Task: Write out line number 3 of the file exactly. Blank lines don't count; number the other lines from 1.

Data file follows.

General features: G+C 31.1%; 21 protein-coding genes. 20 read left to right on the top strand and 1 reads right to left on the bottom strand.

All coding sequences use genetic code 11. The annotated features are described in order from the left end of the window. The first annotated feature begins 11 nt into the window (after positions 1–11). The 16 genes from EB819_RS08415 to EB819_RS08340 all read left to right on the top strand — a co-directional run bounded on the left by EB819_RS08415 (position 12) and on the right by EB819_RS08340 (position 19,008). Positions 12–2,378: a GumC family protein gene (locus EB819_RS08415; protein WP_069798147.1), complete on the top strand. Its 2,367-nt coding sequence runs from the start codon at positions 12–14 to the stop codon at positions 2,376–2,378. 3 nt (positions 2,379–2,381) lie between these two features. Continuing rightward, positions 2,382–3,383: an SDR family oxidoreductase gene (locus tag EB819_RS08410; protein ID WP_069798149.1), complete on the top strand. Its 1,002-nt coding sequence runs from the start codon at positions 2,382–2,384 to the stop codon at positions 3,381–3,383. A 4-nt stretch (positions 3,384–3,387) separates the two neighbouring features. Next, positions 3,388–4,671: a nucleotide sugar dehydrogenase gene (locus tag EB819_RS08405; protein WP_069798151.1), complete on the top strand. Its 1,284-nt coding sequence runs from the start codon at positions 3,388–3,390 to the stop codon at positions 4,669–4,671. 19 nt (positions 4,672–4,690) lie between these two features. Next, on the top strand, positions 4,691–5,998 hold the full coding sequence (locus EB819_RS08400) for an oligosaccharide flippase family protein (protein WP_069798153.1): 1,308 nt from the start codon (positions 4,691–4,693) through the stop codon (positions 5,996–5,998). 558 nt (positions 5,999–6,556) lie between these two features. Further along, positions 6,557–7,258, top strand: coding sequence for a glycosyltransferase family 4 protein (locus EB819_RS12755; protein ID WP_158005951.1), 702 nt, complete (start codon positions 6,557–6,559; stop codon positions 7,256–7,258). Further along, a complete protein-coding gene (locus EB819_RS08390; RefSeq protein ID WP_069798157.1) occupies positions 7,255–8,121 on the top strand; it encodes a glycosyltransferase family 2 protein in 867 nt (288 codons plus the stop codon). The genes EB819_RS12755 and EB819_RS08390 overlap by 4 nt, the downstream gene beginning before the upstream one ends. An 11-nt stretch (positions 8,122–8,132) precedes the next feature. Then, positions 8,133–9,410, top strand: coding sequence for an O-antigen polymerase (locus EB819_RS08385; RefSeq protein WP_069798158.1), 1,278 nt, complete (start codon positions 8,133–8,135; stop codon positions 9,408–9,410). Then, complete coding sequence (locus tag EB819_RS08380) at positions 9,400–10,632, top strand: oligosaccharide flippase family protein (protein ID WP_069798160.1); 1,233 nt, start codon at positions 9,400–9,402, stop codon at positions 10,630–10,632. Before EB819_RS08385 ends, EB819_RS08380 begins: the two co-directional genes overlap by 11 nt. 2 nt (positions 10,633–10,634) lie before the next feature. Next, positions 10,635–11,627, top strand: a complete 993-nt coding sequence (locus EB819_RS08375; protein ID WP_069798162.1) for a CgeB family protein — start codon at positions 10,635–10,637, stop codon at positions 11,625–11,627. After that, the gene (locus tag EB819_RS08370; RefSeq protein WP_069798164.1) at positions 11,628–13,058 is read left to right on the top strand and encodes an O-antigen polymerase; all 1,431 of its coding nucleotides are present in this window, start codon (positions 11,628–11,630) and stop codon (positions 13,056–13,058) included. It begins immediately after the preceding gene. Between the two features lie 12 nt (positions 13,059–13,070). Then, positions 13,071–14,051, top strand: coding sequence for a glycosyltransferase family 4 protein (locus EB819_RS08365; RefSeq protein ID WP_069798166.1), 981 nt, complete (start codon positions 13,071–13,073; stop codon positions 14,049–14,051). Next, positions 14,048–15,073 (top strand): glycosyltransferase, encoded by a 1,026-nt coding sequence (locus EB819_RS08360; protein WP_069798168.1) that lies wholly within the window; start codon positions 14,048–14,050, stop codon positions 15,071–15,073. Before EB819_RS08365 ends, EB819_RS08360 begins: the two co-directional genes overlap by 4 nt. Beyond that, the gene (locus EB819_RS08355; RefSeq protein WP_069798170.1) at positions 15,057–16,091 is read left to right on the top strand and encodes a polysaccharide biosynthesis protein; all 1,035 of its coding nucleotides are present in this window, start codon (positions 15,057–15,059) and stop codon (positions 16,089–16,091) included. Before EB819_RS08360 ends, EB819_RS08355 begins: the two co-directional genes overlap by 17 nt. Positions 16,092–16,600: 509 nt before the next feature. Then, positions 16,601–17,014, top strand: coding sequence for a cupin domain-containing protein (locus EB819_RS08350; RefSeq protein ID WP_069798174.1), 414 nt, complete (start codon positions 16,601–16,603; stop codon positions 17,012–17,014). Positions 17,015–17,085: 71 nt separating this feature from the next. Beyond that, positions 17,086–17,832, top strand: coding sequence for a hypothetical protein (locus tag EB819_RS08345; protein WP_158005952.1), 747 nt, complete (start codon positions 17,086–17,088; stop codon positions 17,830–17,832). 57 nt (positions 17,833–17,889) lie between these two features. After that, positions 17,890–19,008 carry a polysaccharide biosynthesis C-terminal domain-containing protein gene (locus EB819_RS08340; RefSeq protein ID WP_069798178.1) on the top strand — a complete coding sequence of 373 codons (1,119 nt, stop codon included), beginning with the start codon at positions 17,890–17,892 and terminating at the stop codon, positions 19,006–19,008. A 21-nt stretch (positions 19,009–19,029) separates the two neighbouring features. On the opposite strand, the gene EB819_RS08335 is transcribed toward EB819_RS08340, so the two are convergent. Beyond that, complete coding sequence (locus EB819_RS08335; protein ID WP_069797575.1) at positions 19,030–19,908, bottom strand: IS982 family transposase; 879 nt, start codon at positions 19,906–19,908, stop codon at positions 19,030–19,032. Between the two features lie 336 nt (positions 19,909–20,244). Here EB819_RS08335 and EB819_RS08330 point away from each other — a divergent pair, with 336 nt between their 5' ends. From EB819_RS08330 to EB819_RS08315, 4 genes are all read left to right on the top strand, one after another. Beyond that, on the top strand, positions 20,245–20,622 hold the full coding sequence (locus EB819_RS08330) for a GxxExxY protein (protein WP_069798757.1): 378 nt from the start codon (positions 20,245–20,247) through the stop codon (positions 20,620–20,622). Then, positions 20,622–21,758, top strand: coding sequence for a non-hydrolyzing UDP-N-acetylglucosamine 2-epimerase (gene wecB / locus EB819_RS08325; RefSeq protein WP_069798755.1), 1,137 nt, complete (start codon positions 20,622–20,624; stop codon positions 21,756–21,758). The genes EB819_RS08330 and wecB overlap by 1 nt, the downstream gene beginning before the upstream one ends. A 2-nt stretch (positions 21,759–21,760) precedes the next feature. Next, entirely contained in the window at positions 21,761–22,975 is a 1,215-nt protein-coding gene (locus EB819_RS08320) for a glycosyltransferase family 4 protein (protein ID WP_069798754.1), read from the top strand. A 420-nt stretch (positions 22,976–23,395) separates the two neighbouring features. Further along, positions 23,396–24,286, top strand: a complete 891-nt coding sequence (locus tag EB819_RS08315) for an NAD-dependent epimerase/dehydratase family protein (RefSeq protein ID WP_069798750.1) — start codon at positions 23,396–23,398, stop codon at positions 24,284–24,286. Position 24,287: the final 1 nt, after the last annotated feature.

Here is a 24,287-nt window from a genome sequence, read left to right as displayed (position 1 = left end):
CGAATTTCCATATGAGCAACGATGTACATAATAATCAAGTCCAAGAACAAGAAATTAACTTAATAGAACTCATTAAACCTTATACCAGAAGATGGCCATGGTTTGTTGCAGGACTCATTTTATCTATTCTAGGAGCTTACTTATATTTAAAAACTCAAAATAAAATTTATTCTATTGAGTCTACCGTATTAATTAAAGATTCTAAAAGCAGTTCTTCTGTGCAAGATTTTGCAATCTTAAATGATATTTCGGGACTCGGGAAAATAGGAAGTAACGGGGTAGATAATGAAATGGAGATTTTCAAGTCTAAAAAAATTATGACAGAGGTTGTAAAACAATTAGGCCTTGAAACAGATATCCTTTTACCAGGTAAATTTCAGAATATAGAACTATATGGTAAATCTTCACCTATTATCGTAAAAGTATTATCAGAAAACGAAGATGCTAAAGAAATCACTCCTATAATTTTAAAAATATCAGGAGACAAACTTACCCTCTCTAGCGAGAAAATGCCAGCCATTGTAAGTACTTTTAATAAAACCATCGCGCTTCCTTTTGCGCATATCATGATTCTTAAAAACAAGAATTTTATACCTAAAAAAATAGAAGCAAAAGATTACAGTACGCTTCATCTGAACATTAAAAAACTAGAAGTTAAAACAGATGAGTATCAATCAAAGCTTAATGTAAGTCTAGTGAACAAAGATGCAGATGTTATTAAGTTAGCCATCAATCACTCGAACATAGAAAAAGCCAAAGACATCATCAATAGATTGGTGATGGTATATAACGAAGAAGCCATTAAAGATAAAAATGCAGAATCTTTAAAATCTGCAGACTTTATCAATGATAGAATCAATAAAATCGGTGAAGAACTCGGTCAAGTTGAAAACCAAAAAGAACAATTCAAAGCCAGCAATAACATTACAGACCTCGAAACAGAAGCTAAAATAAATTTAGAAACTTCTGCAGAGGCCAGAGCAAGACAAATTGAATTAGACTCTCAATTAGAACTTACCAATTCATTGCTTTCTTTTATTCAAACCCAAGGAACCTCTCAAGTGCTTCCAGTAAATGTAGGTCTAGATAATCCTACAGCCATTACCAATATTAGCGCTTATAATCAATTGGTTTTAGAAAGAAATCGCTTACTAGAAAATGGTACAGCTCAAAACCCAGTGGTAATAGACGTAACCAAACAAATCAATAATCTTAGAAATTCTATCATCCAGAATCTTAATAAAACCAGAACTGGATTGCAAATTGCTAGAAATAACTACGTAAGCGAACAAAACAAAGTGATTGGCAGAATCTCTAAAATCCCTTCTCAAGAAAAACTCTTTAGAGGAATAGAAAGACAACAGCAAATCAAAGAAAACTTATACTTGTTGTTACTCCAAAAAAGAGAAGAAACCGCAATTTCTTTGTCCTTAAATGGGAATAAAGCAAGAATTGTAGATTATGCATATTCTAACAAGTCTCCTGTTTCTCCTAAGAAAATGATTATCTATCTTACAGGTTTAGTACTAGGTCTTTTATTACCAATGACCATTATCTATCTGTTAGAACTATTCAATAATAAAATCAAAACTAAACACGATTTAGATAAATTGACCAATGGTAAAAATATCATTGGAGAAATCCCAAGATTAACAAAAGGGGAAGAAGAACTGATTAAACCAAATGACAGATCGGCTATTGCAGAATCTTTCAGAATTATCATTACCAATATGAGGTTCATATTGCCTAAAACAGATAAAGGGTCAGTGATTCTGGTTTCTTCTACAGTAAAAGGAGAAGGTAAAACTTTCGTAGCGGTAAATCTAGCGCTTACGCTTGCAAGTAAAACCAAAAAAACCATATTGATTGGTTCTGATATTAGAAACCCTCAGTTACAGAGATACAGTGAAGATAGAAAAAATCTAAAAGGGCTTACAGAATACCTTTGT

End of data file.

Here is a 24,287-nt window from a genome sequence, read left to right as displayed (position 1 = left end):